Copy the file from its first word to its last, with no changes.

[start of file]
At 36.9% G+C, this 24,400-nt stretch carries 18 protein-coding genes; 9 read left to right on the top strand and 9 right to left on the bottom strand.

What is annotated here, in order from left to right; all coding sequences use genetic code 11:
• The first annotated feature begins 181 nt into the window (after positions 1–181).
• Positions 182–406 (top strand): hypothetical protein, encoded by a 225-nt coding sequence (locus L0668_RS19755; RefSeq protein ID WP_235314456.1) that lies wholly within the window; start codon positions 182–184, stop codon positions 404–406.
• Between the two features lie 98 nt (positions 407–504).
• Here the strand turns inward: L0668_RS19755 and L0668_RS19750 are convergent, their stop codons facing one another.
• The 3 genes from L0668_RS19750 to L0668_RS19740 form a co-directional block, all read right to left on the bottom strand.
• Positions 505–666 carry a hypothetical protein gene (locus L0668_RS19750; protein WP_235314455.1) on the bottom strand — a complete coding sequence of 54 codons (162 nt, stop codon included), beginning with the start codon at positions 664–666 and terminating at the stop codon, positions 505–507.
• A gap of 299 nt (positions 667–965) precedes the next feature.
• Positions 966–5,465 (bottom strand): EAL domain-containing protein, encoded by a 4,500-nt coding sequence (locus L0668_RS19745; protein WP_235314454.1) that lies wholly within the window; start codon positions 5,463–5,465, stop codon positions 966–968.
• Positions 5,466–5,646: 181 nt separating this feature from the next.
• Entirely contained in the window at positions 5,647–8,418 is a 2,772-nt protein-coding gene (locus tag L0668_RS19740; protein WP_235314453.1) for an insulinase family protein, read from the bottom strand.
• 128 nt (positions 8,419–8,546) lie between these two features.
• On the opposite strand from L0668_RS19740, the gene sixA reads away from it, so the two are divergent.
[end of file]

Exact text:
At 36.9% G+C, this 24,400-nt stretch carries 18 protein-coding genes; 9 read left to right on the top strand and 9 right to left on the bottom strand.

What is annotated here, in order from left to right; all coding sequences use genetic code 11:
• The first annotated feature begins 181 nt into the window (after positions 1–181).
• Positions 182–406 (top strand): hypothetical protein, encoded by a 225-nt coding sequence (locus L0668_RS19755; RefSeq protein ID WP_235314456.1) that lies wholly within the window; start codon positions 182–184, stop codon positions 404–406.
• Between the two features lie 98 nt (positions 407–504).
• Here the strand turns inward: L0668_RS19755 and L0668_RS19750 are convergent, their stop codons facing one another.
• The 3 genes from L0668_RS19750 to L0668_RS19740 form a co-directional block, all read right to left on the bottom strand.
• Positions 505–666 carry a hypothetical protein gene (locus L0668_RS19750; protein WP_235314455.1) on the bottom strand — a complete coding sequence of 54 codons (162 nt, stop codon included), beginning with the start codon at positions 664–666 and terminating at the stop codon, positions 505–507.
• A gap of 299 nt (positions 667–965) precedes the next feature.
• Positions 966–5,465 (bottom strand): EAL domain-containing protein, encoded by a 4,500-nt coding sequence (locus L0668_RS19745; protein WP_235314454.1) that lies wholly within the window; start codon positions 5,463–5,465, stop codon positions 966–968.
• Positions 5,466–5,646: 181 nt separating this feature from the next.
• Entirely contained in the window at positions 5,647–8,418 is a 2,772-nt protein-coding gene (locus tag L0668_RS19740; protein WP_235314453.1) for an insulinase family protein, read from the bottom strand.
• 128 nt (positions 8,419–8,546) lie between these two features.
• On the opposite strand from L0668_RS19740, the gene sixA reads away from it, so the two are divergent.